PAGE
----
Galileo on the ground
There is lot more to Galileo than just its satellites in space. A global ground network is essential to ensure the continued reliability of the time and positioning information embedded within the signals from orbit.
Keeping satellites on time and in line
Satellite navigation relies on the receiver deriving the time and point in space that a signal was transmitted to an extremely high level of accuracy. This information is embedded within the satellite signal itself. But a satellite’s onboard atomic clocks can still drift – and just a billionth of a second clock error corresponds to a 30 cm increase in ranging error. A second's clock error would put users 300 000 km off target.
So a network of ground stations continuously checks each satellite’s clock against Galileo System Time. Accurate to 28 billionths of a second, GST is generated by the Precise Timing Facilities at the Galileo Control Centres in Fucino, Italy and Oberpfaffenhofen, Germany, which are in turn cross-checked for alignment to the International Coordinated Universal Time by a group of European timing laboratories.
Satellite orbits drift as well, nudged by the gravitational tug of Earth’s slight equatorial bulge and by the Moon and Sun. Even the slight but continuous push of sunlight itself can affect satellites in their orbital paths. So the ground stations placed around the world picking up Galileo signals perform radio-ranging in reverse on the satellites transmitting them, to pinpoint their current position and identify any orbital drift.
The information on the satellites’ clock performance and positions is gathered so that a correcting message can be uplinked to the satellites for rebroadcast to users in the satellite signals themselves. Closing the loop in this way means that optimal performance can be maintained over time. The quality and reliability of each individual Galileo signal is also checked.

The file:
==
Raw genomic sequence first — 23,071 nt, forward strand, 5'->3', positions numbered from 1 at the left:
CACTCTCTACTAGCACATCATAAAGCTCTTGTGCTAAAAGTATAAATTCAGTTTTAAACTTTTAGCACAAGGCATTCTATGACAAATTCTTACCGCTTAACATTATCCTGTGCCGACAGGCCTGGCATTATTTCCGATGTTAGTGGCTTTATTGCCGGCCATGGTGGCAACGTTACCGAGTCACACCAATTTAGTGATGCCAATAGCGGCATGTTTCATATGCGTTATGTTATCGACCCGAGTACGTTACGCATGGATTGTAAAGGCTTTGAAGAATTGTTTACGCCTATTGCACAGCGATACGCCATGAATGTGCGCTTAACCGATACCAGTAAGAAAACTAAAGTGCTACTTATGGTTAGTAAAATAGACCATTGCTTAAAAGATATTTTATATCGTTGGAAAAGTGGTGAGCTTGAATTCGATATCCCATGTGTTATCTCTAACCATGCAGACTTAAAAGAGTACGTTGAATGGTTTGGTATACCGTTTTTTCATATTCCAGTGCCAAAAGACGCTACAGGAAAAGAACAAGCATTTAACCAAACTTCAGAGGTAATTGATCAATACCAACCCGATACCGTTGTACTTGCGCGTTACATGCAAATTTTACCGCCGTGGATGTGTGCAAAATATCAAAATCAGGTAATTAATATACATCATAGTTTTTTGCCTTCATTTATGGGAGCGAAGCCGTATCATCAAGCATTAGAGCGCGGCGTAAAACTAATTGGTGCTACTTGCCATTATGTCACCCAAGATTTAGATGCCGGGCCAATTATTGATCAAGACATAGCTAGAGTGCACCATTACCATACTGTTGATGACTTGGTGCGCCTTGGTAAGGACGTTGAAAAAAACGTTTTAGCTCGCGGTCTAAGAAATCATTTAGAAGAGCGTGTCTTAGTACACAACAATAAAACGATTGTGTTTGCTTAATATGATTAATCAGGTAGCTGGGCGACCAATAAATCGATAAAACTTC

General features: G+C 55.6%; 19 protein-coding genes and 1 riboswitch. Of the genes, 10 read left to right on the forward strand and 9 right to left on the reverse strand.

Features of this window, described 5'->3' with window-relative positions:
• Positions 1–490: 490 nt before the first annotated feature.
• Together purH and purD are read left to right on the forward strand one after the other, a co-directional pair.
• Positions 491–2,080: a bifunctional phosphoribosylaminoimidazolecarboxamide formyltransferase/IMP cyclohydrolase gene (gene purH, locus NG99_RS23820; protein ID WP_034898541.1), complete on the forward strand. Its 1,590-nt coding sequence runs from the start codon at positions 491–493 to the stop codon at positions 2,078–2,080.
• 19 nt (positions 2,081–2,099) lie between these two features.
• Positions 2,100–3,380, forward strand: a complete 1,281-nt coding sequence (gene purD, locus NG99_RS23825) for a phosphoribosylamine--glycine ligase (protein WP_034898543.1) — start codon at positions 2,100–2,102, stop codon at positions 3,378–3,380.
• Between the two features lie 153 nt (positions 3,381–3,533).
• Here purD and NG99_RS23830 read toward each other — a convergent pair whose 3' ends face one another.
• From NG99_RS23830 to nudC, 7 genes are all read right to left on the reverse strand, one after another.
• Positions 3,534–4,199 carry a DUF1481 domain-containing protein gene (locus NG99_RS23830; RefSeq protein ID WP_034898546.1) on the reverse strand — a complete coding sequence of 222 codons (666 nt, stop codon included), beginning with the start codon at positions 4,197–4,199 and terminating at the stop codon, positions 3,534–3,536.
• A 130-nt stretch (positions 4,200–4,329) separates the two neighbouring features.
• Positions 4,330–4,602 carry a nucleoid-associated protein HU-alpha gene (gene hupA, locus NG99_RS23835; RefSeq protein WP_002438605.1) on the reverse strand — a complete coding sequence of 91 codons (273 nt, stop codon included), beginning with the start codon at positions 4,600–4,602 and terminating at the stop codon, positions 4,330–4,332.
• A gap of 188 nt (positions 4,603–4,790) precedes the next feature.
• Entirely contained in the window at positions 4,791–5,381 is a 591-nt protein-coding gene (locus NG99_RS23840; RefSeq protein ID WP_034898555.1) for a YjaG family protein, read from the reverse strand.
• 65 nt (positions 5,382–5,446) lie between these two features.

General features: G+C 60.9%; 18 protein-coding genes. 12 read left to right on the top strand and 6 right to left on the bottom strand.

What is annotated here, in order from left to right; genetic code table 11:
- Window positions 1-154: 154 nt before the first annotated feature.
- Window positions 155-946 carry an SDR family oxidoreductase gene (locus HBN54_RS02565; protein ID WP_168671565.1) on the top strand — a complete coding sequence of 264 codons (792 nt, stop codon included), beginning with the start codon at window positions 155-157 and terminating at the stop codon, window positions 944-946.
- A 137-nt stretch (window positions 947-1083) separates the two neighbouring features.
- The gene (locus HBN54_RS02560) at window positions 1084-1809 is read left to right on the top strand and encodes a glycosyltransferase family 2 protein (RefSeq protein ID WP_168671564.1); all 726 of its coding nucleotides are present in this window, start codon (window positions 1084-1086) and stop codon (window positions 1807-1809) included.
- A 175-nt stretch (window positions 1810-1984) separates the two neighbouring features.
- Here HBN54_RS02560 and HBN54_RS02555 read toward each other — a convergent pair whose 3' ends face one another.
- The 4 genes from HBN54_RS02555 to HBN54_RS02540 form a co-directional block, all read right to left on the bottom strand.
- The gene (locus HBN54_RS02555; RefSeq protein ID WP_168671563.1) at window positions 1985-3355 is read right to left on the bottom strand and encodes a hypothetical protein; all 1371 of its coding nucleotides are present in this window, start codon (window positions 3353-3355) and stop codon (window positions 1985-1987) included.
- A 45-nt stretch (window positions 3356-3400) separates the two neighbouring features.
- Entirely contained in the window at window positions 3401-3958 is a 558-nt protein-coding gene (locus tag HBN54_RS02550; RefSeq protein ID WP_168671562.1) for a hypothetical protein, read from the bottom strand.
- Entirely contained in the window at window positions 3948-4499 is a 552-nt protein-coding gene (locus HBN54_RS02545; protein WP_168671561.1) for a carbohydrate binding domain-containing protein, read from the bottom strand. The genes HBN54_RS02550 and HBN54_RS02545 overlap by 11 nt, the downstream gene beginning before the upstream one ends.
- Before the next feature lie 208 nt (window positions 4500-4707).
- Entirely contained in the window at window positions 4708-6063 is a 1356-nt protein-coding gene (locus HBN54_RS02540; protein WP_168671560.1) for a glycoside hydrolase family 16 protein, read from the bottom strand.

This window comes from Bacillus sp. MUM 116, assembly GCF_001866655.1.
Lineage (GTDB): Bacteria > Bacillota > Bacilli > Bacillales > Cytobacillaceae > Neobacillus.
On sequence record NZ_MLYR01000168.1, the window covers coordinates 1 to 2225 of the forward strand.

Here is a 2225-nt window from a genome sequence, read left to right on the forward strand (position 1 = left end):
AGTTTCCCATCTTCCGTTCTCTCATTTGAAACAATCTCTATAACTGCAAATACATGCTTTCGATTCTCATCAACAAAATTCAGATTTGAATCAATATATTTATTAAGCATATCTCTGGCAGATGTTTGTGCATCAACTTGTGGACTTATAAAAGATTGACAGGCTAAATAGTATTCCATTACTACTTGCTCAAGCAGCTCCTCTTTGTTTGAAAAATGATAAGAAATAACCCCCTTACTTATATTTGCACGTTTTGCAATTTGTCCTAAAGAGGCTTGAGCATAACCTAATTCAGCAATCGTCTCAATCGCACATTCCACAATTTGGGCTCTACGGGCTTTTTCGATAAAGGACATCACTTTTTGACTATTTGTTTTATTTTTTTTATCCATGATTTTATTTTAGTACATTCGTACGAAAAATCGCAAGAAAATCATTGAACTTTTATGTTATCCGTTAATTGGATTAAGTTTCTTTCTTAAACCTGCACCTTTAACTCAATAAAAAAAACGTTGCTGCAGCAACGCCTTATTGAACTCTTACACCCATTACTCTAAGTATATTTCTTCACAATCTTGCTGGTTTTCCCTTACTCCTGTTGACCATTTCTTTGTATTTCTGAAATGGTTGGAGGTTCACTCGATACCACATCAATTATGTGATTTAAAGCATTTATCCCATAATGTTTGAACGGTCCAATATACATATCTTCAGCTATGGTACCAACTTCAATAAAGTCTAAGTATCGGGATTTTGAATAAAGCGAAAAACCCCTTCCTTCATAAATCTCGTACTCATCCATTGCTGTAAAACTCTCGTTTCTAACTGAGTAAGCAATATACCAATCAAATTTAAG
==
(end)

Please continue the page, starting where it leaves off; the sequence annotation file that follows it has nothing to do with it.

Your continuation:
Galileo’s Ground Segment
The Galileo Ground Segment necessary is one of the most complicated developments undertaken by Europe, having to fulfil strict levels of performance, security and safety:
- Ground Mission Segment (GMS) - it must provide cutting-edge navigation performance at high speed around the clock, processing data from a worldwide network of stations. GMS has two million lines of software code, 500 internal functions, 400 messages and 600 signals circulating through 14 different elements.
- Ground Control Segment (GCS) - it monitors and controls the constellation with a high degree of automation.
(During the IOV phase the GMS is located in the Fucino Control Centre in Italy and the GCS in the Oberpfaffenhofen Control Centre in Germany. In future the two centres will host equivalent facilities, working together as hot backups with realtime data synchronisation. In the event of the loss of one centre, the other will be able to continue operations in a seamless way.)
- Telemetry, Tracking and Command Stations two, at Kiruna in Sweden and Kourou in French Guiana.
- Uplink Stations a network of stations to uplink the navigation and integrity data.
- Sensor Stations a global network providing coverage for clock synchronisation and orbit measurements.
- Data Dissemination Network interconnecting all Galileo ground facilities.
Last update: 17 October 2011